The “beautiful music” stations did this as well, and while still mostly instrumental, they would incorporate songs from classic old school singers like Perry Como and Johnny Mathis as well as the softer, middle of the road songs of the 70s. Bread’s “Aubrey” is one I remember hearing.
The origins and history of all of this remained a mystery to me at the time.
And if I had spent any time at all contemplating the idea that music could be used to manipulate one’s behavior, it would have only added to my complicated relationship with this gentle overlord.
Sure, I knew there was something off about a xylophone standing in for a Keith Richards guitar riff, an oboe (or was it an English horn) replacing a snarling Mick Jagger, and a perky brass section punching out the chorus of “Satisfaction”.
Even back then, elevator music was routinely mocked for obvious reasons that don’t need to be belabored.
It was never my choice to listen to any of it, but in perhaps a benevolent case of Stockholm Syndrome, I found myself giving in.
I remember one particular instrumental cover that I really liked when I was about 11, but I didn’t know the original. So I had no idea what it was. I asked practically anyone I knew if they knew the title, and I was given a few different answers.
It was decades later that I learned it was Donovan’s “Jennifer Juniper.”
Out of the known musical groups that were featured, the lounge-Latin sounds of Sergio Mendes and Brasil ‘66 stood out to me.
At first, they seemed strange. What in the world was up with their take on “With a Little Help from My Friends”?
And we laughed when they crooned the words “Shobby Shooba”. What did that mean?
It was actually “Chove Chuva (Constant Rain)”, which I only learned in the streaming era.
I grew to genuinely like them, and they are firmly imprinted in my musical DNA. I still listen to them frequently.
As I grew older, my teenage sensibilities should have eventually turned me wholly against all of this. Though I did find it slightly amusing to hear a somewhat misguided attempt at an orchestral version of a familiar Police song playing overhead as I walked along the local strip mall, I never fully rejected any of it. At that point it would have been akin to rejecting trees or grass.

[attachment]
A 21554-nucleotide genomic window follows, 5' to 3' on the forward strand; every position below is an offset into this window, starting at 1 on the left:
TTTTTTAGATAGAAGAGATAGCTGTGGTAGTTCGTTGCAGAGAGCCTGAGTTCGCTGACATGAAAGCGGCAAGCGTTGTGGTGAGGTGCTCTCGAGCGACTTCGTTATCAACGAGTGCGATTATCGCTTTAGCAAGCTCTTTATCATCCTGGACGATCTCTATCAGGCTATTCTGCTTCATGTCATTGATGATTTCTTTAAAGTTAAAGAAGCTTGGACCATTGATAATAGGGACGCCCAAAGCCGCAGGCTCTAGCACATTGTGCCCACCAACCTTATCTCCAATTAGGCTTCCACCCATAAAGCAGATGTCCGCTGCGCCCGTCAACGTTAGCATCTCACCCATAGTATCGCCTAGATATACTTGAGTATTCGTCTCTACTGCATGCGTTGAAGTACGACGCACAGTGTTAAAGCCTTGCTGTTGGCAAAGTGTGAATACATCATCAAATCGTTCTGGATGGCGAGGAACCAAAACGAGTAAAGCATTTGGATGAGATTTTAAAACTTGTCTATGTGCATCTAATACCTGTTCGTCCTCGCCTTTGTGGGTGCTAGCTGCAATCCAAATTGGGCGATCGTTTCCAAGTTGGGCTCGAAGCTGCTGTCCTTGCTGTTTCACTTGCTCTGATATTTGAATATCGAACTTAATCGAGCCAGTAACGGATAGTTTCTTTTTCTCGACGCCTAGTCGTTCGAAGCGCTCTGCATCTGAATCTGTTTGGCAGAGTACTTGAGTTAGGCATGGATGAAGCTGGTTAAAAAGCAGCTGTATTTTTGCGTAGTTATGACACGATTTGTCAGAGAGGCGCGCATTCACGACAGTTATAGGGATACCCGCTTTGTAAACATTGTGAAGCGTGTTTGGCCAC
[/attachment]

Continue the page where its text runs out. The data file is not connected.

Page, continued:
Though Muzak basically fell out of practice by the mid to late 80s (my theory at the time was that it was replaced by smooth jazz), did it ever really die?
I can safely say that it will always be a part of me, and I am guessing I am not alone.
I could delve further into this music, but if you are of a certain age and place, you just know. And if you are not familiar, the only real way to somewhat do it justice… is to hear it for yourself.
I recently compiled a playlist of over 60 songs. Listening to it not only transports me back to pretty much my entire childhood, but I almost find myself becoming my father. Like no other kind of music, it evokes a feeling that I can’t quite describe, and maybe it is appropriate not to try. How do you explain something so
ubiquitous? It just is.
I will leave you with that playlist. Listen at your own risk. And if you find yourself kind of digging it, no need for worry or alarm.
Just sit back and relax. Everything is going to be just fine.